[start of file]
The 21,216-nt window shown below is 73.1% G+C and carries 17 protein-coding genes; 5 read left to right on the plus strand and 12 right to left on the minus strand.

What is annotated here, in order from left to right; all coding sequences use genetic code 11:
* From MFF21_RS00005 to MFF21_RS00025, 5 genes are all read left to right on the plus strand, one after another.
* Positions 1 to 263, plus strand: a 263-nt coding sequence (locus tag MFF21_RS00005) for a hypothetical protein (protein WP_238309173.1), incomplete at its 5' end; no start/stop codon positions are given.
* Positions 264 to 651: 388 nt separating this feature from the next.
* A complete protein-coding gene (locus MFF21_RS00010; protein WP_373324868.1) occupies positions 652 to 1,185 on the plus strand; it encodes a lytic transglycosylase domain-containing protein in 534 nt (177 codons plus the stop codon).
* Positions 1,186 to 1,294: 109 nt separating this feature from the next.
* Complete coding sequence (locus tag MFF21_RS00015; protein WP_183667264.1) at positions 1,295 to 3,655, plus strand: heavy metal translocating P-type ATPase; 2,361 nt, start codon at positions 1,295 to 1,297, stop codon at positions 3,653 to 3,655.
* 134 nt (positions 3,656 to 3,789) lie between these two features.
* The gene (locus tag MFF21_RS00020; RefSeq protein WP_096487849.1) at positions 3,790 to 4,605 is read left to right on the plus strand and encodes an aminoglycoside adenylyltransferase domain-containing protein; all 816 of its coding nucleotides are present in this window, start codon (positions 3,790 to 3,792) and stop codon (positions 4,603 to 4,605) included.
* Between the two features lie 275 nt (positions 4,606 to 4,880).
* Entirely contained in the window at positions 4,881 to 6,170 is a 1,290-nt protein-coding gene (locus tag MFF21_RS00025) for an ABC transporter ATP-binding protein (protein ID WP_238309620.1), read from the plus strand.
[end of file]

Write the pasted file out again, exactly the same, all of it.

The 21,216-nt window shown below is 73.1% G+C and carries 17 protein-coding genes; 5 read left to right on the plus strand and 12 right to left on the minus strand.

What is annotated here, in order from left to right; all coding sequences use genetic code 11:
* From MFF21_RS00005 to MFF21_RS00025, 5 genes are all read left to right on the plus strand, one after another.
* Positions 1 to 263, plus strand: a 263-nt coding sequence (locus tag MFF21_RS00005) for a hypothetical protein (protein WP_238309173.1), incomplete at its 5' end; no start/stop codon positions are given.
* Positions 264 to 651: 388 nt separating this feature from the next.
* A complete protein-coding gene (locus MFF21_RS00010; protein WP_373324868.1) occupies positions 652 to 1,185 on the plus strand; it encodes a lytic transglycosylase domain-containing protein in 534 nt (177 codons plus the stop codon).
* Positions 1,186 to 1,294: 109 nt separating this feature from the next.
* Complete coding sequence (locus tag MFF21_RS00015; protein WP_183667264.1) at positions 1,295 to 3,655, plus strand: heavy metal translocating P-type ATPase; 2,361 nt, start codon at positions 1,295 to 1,297, stop codon at positions 3,653 to 3,655.
* 134 nt (positions 3,656 to 3,789) lie between these two features.
* The gene (locus tag MFF21_RS00020; RefSeq protein WP_096487849.1) at positions 3,790 to 4,605 is read left to right on the plus strand and encodes an aminoglycoside adenylyltransferase domain-containing protein; all 816 of its coding nucleotides are present in this window, start codon (positions 3,790 to 3,792) and stop codon (positions 4,603 to 4,605) included.
* Between the two features lie 275 nt (positions 4,606 to 4,880).
* Entirely contained in the window at positions 4,881 to 6,170 is a 1,290-nt protein-coding gene (locus tag MFF21_RS00025) for an ABC transporter ATP-binding protein (protein ID WP_238309620.1), read from the plus strand.